INDIANAPOLIS – A critical ad campaign in support of Gov. Mike Pence's income tax cut isn't helping relations between the executive and legislative branches.
"None of us like the ads," said Senate President Pro Tem David Long, R-Fort Wayne. "Washington-style attack ads have no place in our state. They are inaccurate and unfair."
GOP House Speaker Brian Bosma also held a meeting with reporters Thursday to correct what he called "10 days of misstatements" in the ads being run by the Indiana chapter of Americans for Prosperity.
The television ad has been airing for more than a week in the Indianapolis area. It uses music and graphics similar to those in a well-known 2008 re-election ad for Mitch Daniels. It shows positive headlines about surpluses, tax refunds and the tax cut proposal. Then it switches to ominous headlines about the House leaving the cut out, spending more and ducking a vote on the cut.
"Will Indiana grow the economy or grow government spending?" it asks. A radio ad has also been running.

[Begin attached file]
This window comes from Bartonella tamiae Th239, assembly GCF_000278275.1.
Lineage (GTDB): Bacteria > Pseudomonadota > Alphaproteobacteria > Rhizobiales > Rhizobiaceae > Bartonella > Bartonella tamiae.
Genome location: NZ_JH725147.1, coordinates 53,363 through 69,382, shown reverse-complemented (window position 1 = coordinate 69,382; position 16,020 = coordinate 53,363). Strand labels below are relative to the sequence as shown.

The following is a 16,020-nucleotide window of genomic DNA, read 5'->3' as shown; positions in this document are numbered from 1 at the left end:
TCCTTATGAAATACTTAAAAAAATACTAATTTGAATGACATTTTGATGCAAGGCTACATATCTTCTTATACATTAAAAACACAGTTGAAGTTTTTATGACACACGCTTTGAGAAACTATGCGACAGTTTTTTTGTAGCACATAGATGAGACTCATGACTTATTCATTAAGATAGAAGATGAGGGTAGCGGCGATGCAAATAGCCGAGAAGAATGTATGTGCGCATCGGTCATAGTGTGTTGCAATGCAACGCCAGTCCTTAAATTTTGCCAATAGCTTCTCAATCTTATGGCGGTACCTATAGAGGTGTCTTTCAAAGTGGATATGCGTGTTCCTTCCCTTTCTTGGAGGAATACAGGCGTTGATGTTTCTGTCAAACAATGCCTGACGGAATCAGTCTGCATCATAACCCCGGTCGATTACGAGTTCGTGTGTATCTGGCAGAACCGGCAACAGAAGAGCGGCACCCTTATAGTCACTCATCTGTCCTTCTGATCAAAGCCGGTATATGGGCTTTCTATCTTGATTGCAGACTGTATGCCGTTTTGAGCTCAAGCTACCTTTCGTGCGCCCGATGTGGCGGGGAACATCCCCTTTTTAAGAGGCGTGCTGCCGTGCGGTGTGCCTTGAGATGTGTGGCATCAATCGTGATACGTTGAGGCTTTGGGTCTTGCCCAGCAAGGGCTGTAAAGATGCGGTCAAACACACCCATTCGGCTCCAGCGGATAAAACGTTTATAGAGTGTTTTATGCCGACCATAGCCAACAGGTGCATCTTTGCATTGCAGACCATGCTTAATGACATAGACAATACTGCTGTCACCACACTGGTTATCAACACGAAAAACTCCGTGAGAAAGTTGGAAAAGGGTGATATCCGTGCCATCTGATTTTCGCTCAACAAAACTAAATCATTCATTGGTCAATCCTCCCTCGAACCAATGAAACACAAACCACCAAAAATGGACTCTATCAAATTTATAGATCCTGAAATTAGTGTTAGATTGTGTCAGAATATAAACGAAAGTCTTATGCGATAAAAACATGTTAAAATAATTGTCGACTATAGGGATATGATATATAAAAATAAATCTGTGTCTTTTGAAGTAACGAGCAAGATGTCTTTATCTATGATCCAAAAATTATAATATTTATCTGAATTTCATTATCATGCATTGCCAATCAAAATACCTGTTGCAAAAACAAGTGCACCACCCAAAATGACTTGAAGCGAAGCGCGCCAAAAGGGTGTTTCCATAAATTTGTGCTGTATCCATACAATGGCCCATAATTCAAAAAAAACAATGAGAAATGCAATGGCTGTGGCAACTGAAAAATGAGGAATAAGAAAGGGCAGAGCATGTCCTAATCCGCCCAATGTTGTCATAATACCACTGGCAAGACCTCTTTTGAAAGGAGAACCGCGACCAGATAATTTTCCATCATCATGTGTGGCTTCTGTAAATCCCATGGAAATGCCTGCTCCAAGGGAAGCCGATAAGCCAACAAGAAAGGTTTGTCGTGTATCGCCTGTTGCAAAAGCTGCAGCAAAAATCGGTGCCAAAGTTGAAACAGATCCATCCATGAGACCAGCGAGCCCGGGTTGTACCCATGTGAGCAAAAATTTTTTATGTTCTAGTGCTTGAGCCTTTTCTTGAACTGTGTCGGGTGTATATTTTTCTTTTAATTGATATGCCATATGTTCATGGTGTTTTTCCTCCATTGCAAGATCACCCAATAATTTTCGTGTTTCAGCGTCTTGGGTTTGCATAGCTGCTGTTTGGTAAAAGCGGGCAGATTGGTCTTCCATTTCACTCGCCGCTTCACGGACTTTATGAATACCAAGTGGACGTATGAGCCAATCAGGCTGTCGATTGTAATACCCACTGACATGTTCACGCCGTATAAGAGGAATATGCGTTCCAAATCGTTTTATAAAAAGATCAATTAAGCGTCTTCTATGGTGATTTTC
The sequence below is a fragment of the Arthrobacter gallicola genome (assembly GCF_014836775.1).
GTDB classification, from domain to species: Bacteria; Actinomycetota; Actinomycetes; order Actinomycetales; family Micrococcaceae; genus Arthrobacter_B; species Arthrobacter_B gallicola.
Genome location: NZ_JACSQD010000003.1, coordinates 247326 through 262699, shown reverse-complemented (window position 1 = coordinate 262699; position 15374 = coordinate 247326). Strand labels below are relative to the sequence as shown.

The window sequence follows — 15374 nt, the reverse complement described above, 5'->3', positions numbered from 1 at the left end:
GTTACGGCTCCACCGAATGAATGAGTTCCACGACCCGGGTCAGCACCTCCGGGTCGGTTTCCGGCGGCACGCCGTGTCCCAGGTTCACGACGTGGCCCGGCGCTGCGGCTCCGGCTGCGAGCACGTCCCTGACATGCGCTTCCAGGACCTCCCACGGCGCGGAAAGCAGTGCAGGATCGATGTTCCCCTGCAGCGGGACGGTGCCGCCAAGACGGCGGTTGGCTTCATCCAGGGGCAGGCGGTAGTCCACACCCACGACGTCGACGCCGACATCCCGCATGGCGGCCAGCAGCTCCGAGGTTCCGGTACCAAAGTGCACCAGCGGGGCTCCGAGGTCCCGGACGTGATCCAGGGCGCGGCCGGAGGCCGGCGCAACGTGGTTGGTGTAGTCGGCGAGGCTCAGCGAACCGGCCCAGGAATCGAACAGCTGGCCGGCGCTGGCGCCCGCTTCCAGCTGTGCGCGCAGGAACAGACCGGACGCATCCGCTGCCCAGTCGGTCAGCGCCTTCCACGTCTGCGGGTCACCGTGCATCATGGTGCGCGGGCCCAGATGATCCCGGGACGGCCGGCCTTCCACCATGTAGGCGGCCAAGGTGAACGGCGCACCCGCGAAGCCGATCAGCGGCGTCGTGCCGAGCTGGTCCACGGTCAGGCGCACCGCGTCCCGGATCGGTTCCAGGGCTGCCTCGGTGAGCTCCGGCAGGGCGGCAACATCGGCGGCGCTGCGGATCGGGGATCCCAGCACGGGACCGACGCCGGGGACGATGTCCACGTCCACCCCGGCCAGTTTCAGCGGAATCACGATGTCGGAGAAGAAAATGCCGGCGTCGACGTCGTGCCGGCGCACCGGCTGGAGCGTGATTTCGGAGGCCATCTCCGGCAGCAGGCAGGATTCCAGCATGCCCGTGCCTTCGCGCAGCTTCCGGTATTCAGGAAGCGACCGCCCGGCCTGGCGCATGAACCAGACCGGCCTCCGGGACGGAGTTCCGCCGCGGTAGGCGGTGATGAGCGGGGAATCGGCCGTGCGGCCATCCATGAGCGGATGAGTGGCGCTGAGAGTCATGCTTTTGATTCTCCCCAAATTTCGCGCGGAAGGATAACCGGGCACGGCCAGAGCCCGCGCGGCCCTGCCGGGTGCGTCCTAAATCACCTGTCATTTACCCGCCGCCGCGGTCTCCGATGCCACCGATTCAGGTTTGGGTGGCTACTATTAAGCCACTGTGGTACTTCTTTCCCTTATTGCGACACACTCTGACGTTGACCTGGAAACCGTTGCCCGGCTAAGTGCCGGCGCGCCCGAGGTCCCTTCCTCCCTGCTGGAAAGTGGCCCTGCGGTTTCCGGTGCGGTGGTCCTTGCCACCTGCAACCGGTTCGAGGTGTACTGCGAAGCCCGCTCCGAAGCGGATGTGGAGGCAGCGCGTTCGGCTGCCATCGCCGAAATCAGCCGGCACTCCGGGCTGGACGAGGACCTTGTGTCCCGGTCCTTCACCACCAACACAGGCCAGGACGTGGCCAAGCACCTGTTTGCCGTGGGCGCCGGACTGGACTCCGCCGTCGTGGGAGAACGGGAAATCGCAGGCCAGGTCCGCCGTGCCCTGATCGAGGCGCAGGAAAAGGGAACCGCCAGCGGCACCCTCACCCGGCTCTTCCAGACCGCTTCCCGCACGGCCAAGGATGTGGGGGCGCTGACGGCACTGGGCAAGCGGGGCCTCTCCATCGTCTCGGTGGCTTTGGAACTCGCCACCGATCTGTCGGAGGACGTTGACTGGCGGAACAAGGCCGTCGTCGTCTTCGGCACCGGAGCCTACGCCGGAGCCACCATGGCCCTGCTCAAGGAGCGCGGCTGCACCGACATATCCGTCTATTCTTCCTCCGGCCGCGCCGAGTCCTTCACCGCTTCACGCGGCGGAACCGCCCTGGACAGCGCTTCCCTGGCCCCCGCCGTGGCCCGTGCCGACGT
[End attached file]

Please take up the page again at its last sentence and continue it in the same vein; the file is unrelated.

"These paid advertisements are completely erroneous," Bosma said.
For instance, he said, the ad claims the House budget includes $1 billion more in spending than Pence's proposed budget. But he said that includes $300 million put into a tuition reserve fund and $170 million set aside to pay down existing debt and construct university buildings with cash. He called these actions smart conservative budgeting.
Bosma said the ads have not helped the dialogue between Republicans in the legislature and Pence.
Pence wants an income tax cut, while Bosma and Long are more interested in accelerating the phase-out of the state inheritance tax cut. Bosma also noted that he urged Pence last year not to announce the tax cut proposal on the campaign trail until further study could be made.
Americans for Prosperity has a close relationship with Pence, who told reporters Wednesday that he asked them to to use a more positive tone, including selling the merits of an income tax cut rather than attacking the GOP House.
He also spoke of Ronald Reagan's 11th commandment not to speak ill of a fellow Republican.
"My message was to friends and allies near and far that it's essential we remain positive," Pence said.
Bosma said he took Pence's comment about Reagan as "self-analysis" or "a bit of a mea culpa."
AFP state director Chase Downham sent a prepared statement but declined to answer questions about future ads. The ad is still available to watch on the group's website.
"The message of our ad is an undisputed fact – Hoosier taxpayers know how to spend their hard earned dollars better than government does," he said. "This issue isn't about House Republicans. It's about the taxpayers and small businesses that want and deserve this tax cut."